Some of the chapters deal with the following: The Rule of God, past, present and future; Death and Sheol; The Hebrew Terms rendered 'for ever'; The Old Testament Apocalypses; Death and Hades; Aion and Aionios; The Resurrection; The Two Ages and the Parousia; Gehenna and Paradise; The Date of the Parousia; The State of the Dead; The Future of the Wicked; The Future of the Righteous; The Evidence for Universalism.
As regards words translated "forever," this book does not seem to contain one with the meaning we give to "eonian" or "age-lasting." For example, dealing with Eccl. 3:1l, he says the Hebrew word olam (God hath set olam in men's heart) "seems to mean. . . . . that men can look a long way both into the past and into the future, but that, as this gift of God is useless, a man's wisdom IS to make the best of the immediate present." This assuredly does not flatter the Most High. Are any of His gifts "useless"? And is it true that men can look a long way into the future?
This verse means that God puts obscurity into human hearts. Our view of the future is meantime somewhat obscure, and for unbelievers very obscure. In this connection I would refer readers to the February, 1956, issue of The Differentiator, and "The Purpose of the Ages" (Hebrews 11:3) for more information. Even the best students of the Bible can tell us very little concerning the Millennium or the New Earth. God has a purpose in putting obscurity into men's hearts. His ways are untraceable meantime. In due course He will put Truth and Revelation into all human hearts.
Our author says of olam when used of the past, that it means "ever," "of old," but best "ancient." "When used of the future it means 'endless' in-history even when it describes God." He calls it "a very elastic term." So we can make it mean practically what we care. The phrase "His mercy endureth for ever" means that it is 'everlasting.' This is rather interesting, as it assumes that God will ever require to shew mercy, to some at least, in history.
As for the Greek terms, aion and aionios, we are told the phrase "from age to age" in the Septuagint means "from generation to generation" when used of men, but "from everlasting to everlasting" when used of God. Thus these Greek terms directly contradict their real meaning. Words are made to mean their opposite.
There is some truth in saying "The days (or day) of the aion" denotes vaguely ancient times (e.g. Amos 9:11; Micah 7:14). But that is the same as saying "obscure times."
It is strange that our author should revert to the old explanation of the Greek eis ton aiona (unto the age) as meaning, in the case of God, "everlasting," but in the case of human beings, only "for life" or "as long as he lives." Yet of the expression "until the age" (heos tau aionos) he says "It is tempting to render the phrase as 'until the (future) age (comes)' or 'as long as the (present) age (lasts).'" It is more than tempting: it is very correct.
Then we are informed that "The common word for 'always' in classical Greek, pantote, does not occur in LXX. It is displaced by eis ton aiona. If this phrase does not mean 'always,' what did LXX use for this common word?" Dunbar's Greek Lexicon says of pantote, "This word is not found in the Septuagint," but he adds, "and very rarely in profane writers." It was not used in the LXX because of its uncommonness. Besides, the Seventy Translators had to find a Greek term answering to l-olam, "to (the) age."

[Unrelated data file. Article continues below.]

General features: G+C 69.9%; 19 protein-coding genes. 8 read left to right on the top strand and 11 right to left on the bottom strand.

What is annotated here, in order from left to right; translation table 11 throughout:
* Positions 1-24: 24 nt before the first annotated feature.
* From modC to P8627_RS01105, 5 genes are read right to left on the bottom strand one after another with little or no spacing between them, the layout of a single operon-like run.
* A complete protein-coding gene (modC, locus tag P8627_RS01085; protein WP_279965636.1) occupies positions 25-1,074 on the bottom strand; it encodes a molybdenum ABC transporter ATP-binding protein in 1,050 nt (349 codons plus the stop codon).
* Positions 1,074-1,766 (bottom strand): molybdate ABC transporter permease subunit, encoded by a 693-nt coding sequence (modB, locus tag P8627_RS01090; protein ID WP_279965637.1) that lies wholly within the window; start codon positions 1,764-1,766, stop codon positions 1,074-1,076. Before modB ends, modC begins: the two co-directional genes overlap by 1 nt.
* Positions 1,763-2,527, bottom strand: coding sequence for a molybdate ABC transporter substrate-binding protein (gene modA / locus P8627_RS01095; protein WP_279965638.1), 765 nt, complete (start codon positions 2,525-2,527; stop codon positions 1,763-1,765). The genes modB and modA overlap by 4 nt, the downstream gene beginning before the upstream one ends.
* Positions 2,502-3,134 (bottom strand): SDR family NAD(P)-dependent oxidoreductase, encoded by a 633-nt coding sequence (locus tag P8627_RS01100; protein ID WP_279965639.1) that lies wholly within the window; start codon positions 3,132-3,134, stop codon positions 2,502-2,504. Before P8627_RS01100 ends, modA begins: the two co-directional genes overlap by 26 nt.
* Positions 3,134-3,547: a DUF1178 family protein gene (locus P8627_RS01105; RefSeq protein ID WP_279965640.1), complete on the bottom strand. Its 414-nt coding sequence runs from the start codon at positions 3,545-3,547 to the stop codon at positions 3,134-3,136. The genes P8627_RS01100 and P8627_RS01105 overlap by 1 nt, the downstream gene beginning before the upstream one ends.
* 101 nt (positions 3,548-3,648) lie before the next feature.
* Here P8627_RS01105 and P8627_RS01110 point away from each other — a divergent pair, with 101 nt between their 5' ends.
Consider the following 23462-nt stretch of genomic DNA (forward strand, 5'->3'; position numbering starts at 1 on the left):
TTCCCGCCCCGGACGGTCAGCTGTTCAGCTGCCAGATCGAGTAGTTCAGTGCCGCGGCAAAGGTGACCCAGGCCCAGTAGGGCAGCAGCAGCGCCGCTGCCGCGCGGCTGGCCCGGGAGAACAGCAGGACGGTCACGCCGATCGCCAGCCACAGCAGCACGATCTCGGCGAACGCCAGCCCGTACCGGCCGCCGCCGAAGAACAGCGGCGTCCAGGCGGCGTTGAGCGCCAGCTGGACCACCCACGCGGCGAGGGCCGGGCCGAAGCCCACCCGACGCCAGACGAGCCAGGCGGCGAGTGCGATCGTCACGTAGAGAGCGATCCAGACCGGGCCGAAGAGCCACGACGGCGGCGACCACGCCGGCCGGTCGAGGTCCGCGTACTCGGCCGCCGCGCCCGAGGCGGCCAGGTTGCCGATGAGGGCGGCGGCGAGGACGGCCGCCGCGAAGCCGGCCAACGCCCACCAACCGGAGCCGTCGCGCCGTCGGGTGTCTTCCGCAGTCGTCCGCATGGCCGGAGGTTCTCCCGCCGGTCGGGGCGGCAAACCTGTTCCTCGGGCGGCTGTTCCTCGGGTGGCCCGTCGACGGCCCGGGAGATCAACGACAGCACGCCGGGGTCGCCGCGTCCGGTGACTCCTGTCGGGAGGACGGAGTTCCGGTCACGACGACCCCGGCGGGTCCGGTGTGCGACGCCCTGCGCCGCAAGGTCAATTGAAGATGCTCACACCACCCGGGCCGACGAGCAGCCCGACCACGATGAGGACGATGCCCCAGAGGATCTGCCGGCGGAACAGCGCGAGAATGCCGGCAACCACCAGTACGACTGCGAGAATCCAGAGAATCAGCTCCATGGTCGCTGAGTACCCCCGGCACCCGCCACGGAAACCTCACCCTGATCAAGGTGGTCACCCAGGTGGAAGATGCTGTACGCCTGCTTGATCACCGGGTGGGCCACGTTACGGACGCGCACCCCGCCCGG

As for the Greek word aion in the New Testament, we are told its meaning is the same as found in the O.T. The author finds that history falls into two Ages, the N.T. writers having inherited the idea from the Old, just as the Lord had done. But what the author does not here tell us is, that in the N.T. the Greek word pantote is found, and found about forty times, meaning "always," So why use "unto the age" in the N.T. at all?
As for the plural word "ages" (aiones) and phrases such as "the age of the ages," "the ages of the ages," all these plural uses are, as in the LXX, "synonyms for aion, used just to emphasize length, as in the English phrase 'for ever and ever.'" But the English phrase "for ever and ever" means nothing longer than "for ever."
Then we are told that "the writer to the Hebrews is just using four synonyms when he says that the Son reigns 'unto the age of the age,' that He is priest 'unto the age,' that He was 'manifested at the consummation of the ages,' and that His 'glory' is 'unto the ages of the ages' (Hebrews 1:8; 5:6; 9:26; 13:21). Again if all these expressions only mean "always," why did the writer of Hebrews not simply say so, using the word pantote? Why puzzle readers with four differing phrases? Again, "When the first Christians wanted to say 'for ever,' the natural phrase was eis ton aiona." But they could have said pantote, always.
As for the adjective aionios (eonian), we are informed that it is "never used to describe God for there was no need to use it of Him." Can that be so? What then of Romans 16:26? Here we find "according to an injunction of the eonian God, for faith-obedience unto all the Gentiles being made known." So this term is not "always used about men.
These ideas concerning the ages are found in a chapter entitled "The Two Ages and the Parousia." The teaching is that there are just two Ages, One before the Parousia or presence of the Lord, and one after. No proof whatever of this is produced. The supposed idea found in the 0.T. is followed.
The author retains the term "everlasting" for life, fire, sin, salvation, redemption, inheritance, covenant, punishment, glory, destruction, judgment, gospel, kingdom. Yet he says that only four of these do not require that the word aionios must mean everlasting—fire, punishment, destruction, and judgment. But who is to be the judge of this rule?